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Re: Gingko berries as evidence of dino sense of smell?

You might hate the smell of the gingko but the chinese regard ginko
berries as a delicacy.  

Similarlily, you might regard a spice that smells like dog p** as rather
abhorrent but the indians and chinese (and I think arabs) cook with
Asfoetida, also known collequailly as 'Devil's Dung' and 'Food of the
Gods'.  They think it's nummy (I've heard they regard it along the same
lines that westerners regard garlic). 

Myself, I can't go into a restaurant that serves it or I get sick from
the overpowering smell coming from the kitchen.

Just cause YOU think something is stinky does not mean all humanity
thinks it's stinky.  Extrapolating such stinky receptions to whole other
species is useless.

-Betty Cunningham

Dinosaur Interplanetary Gazette wrote:
> Anyone who has ever had a close enounter with Gingko berries in the fall
> will undoubtedly agree with my dubbing them p*ke berries. (I'm not sure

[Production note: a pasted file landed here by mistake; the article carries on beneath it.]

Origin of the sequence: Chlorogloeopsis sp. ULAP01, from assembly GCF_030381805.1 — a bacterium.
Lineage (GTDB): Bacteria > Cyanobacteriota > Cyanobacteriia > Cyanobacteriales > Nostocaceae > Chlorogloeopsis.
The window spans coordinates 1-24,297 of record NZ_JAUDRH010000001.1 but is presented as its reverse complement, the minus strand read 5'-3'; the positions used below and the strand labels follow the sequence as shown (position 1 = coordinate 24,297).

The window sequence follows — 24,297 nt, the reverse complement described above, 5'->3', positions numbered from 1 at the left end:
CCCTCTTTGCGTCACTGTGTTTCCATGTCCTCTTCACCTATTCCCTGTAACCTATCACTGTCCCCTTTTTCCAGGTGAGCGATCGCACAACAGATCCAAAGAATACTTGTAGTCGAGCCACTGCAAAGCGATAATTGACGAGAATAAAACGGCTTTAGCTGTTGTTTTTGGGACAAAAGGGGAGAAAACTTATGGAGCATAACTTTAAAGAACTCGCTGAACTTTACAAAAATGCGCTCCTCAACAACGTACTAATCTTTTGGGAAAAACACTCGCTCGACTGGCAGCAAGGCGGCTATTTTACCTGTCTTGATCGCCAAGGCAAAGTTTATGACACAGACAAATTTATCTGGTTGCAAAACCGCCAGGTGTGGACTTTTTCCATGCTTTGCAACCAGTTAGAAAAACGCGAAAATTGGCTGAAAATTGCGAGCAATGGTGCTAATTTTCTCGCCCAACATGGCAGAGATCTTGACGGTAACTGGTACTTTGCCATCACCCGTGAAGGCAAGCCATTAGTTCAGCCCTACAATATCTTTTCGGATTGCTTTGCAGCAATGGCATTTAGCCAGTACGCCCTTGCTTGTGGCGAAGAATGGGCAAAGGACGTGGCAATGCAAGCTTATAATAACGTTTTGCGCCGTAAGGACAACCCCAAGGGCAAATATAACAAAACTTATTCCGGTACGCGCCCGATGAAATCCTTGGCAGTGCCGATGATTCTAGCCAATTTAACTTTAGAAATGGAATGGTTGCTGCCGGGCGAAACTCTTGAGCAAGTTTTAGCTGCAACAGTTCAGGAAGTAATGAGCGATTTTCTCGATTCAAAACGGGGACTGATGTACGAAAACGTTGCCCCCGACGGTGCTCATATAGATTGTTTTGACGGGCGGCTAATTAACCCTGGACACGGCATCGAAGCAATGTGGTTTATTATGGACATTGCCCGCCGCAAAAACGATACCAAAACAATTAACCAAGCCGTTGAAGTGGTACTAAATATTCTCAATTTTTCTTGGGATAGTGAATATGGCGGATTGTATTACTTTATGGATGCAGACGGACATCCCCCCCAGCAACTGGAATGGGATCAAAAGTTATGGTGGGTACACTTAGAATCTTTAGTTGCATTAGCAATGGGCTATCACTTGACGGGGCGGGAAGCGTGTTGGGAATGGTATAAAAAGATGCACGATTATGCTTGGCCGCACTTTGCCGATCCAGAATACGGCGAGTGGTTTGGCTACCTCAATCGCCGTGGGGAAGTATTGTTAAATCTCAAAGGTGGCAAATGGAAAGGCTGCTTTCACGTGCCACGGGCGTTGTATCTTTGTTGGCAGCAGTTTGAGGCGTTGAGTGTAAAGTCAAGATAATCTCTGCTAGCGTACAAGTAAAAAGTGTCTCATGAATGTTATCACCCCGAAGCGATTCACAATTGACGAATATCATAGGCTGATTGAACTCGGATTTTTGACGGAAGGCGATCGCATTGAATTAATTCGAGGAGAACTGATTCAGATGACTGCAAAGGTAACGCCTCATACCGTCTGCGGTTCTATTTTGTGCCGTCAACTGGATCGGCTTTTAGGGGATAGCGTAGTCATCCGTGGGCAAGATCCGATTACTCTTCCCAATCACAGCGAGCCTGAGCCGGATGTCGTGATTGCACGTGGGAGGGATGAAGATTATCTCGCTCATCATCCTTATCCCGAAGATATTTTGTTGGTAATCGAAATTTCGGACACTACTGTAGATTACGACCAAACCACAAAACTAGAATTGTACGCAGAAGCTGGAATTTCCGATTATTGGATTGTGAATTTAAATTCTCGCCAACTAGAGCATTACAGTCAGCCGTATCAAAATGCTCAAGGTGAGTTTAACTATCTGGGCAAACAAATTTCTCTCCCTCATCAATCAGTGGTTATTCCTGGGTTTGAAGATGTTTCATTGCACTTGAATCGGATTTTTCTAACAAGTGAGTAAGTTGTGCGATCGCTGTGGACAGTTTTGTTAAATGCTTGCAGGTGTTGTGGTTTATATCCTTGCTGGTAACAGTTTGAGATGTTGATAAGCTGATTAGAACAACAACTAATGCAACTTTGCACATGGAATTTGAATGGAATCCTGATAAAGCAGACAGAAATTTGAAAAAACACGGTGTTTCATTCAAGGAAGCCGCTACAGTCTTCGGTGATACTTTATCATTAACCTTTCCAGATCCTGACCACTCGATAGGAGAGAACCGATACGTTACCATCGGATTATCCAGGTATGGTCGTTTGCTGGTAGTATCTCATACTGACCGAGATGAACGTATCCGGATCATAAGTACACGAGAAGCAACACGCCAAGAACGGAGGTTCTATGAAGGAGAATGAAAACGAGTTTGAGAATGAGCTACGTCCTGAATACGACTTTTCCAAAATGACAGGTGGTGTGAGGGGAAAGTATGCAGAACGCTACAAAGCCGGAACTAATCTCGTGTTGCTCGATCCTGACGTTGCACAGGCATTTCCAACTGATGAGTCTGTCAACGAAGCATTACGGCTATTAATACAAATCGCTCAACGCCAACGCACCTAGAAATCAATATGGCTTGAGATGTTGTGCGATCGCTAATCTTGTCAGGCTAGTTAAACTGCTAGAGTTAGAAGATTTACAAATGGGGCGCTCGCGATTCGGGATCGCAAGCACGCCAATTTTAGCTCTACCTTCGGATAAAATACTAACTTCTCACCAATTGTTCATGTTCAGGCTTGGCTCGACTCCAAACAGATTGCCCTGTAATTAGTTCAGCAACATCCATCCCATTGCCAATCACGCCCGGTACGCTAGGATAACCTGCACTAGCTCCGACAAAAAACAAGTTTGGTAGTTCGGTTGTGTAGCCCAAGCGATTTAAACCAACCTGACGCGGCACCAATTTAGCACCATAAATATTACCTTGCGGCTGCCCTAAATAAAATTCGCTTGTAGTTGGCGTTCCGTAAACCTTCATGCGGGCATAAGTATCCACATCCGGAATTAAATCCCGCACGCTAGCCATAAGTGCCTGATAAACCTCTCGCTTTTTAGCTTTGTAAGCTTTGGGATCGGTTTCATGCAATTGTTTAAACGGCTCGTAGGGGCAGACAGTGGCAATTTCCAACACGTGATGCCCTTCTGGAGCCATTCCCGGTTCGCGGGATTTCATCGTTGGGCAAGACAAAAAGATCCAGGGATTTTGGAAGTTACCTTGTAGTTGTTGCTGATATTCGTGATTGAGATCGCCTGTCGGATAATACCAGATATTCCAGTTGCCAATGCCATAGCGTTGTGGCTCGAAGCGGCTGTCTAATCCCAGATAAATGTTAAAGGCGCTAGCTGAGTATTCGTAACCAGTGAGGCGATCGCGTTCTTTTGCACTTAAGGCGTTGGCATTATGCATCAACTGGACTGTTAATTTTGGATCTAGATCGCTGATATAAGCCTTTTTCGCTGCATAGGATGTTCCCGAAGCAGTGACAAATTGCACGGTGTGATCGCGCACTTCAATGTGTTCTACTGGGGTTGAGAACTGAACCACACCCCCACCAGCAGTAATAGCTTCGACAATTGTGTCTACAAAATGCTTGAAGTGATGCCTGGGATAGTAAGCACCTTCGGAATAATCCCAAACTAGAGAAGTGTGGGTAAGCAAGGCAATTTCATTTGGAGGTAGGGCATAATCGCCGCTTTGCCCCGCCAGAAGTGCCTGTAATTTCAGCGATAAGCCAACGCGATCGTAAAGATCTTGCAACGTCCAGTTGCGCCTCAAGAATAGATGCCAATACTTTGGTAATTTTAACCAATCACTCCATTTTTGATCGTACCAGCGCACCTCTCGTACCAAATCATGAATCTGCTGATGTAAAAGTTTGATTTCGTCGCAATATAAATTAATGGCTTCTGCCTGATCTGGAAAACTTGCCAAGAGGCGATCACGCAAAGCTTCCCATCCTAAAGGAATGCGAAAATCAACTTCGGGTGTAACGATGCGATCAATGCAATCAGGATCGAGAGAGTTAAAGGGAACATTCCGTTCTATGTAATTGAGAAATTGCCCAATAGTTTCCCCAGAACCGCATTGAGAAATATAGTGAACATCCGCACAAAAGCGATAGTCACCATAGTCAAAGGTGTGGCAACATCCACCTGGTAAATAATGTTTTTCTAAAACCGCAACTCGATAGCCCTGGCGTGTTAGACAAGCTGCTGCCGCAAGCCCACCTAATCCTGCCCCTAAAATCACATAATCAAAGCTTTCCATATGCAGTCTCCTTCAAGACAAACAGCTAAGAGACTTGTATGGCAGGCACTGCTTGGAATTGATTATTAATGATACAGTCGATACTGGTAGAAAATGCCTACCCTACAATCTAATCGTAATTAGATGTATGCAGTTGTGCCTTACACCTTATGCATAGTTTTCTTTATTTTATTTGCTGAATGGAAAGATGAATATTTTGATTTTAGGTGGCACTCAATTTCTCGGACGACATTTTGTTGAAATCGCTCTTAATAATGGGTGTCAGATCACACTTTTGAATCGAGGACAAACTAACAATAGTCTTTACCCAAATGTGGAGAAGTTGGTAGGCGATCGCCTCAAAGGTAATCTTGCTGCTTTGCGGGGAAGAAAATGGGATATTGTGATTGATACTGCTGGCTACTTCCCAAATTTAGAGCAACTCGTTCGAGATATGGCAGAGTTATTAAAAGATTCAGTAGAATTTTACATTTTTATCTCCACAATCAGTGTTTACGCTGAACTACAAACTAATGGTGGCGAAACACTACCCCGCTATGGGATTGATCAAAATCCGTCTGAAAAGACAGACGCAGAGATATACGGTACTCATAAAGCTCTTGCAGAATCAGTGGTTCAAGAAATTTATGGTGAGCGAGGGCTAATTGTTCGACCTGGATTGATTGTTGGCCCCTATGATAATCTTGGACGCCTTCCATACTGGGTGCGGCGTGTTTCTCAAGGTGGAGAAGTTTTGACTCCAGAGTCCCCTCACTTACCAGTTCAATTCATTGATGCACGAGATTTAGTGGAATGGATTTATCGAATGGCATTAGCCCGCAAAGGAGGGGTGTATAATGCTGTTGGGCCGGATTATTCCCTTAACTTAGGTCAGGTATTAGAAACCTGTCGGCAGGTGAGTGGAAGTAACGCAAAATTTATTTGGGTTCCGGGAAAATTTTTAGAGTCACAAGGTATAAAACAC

> if P*ke is a politically correct word these days, so I apologize to
> those with tender sensibilites or no children or both).
> They smell something like substances that could have come out of either
> end of a sick dog.
> Nonetheless, the apparent evolutionary strategy of "fruit" is to get an
> animal to eat it, digest it, and deposit the undigested seeds (coated
> with nice, nutritious, fertilizing scat) in a new location where they'll
> grow.
> Gingko seeds have just the right characteristics: soft, fleshy, edible
> fruit, hard inner shell containing a seed.
> >From modern sensibility, however, they aren't as tasty and don't smell
> anywhere near as good as a peach or an avocado.
> One would conclude, however, that yer average neighborhood dino might
> just think that gingko fruit was the best-smelling, tastiest thing on
> the menu at the Sauropod Hilton.
> Has anyone considered this idea and used it to extrapolate to the
> sensory capabilities of our saurian friends?
> E. Summer
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